Redundancy is where things are duplicated. Redundancy is often confused with backup. Backup is where you have a separate copy of your data, and there should be at least one copy stored in a different location.

Redundancy is where you have copies of things to ensure continuity. One place redundancy is often used is with equipment on a network. You may set up multiple paths through different equipment from one location to another location. That way if a device or line quits working you still have connectivity to the other location.

With data, cloud providers may often provide redundancy but all they are doing is storing the data in two different areas of the equipment at the same location. Then if a disk drive fails, the system will switch over to the other drive.

The problem with this data redundancy is that people think this means backup and if something occurs to the data or the data center then the data is lost. Although this has not been a problem with major cloud providers yet, if you only have your data redundant it could be lost. If it is not backed up and the data is corrupted (either errors enter, or data damaged or maybe ransom ware attack) then the data is gone. If the data center is destroyed (hurricane, tornado, fire, terror attack — one of things that some organizations lost in 9/11 in towers — etc.) then your data is gone if it is not backed up to another location.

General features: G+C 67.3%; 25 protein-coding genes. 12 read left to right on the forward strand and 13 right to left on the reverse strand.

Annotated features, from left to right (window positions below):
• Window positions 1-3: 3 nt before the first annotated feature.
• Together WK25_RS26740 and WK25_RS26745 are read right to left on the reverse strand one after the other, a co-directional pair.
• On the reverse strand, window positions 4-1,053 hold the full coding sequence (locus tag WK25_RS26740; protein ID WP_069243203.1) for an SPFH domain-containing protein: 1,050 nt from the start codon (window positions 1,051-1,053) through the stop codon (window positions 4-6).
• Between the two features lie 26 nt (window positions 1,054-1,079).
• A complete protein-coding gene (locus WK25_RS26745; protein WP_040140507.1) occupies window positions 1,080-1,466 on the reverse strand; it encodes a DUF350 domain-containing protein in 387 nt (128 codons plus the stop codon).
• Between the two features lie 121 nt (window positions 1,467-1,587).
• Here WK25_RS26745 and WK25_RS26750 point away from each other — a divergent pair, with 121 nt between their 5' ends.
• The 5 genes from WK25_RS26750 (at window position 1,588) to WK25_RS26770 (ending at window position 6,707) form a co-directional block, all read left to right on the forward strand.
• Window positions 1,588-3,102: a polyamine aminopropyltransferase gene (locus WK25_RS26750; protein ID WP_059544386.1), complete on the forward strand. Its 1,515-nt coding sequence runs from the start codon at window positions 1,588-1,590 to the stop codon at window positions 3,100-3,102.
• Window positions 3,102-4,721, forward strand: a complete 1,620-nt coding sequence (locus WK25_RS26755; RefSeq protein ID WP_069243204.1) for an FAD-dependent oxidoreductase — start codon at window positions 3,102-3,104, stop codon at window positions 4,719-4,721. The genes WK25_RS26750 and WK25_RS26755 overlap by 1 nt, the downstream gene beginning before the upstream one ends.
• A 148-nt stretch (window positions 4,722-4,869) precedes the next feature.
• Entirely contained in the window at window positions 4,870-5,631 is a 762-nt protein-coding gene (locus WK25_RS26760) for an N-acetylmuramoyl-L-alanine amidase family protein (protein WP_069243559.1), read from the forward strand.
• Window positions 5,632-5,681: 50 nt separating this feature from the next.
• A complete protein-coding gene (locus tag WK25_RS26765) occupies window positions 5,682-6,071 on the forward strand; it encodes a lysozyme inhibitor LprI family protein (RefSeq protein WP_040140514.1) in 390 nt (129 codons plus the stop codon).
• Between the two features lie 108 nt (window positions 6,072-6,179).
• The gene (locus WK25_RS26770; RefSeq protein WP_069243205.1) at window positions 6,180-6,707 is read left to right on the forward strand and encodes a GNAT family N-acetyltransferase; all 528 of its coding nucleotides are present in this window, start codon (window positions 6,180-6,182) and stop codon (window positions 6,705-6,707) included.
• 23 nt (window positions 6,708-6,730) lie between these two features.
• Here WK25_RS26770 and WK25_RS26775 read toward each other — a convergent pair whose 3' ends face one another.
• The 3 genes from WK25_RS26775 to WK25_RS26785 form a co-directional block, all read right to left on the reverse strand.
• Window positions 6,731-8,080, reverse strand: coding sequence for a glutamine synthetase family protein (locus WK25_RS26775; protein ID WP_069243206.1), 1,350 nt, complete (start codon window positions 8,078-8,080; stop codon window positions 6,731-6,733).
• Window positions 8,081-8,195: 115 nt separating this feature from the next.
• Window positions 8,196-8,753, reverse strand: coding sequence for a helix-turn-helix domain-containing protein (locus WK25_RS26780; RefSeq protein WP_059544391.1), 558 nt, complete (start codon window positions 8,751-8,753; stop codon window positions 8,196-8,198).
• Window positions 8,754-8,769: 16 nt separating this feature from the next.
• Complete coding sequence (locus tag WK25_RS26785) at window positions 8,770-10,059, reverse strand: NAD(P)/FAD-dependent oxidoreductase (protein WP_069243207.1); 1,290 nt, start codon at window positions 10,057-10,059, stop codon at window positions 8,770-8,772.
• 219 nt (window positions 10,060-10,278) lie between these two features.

Redundancy is important in keeping an organization going when equipment, lines connection to ISP, etc. fail, but does not cover when the center, etc. is destroyed.

Dwight Watt does computer work for businesses, individuals and organizations and teaches about computers at a college in Northwest Georgia. His website is His email address is

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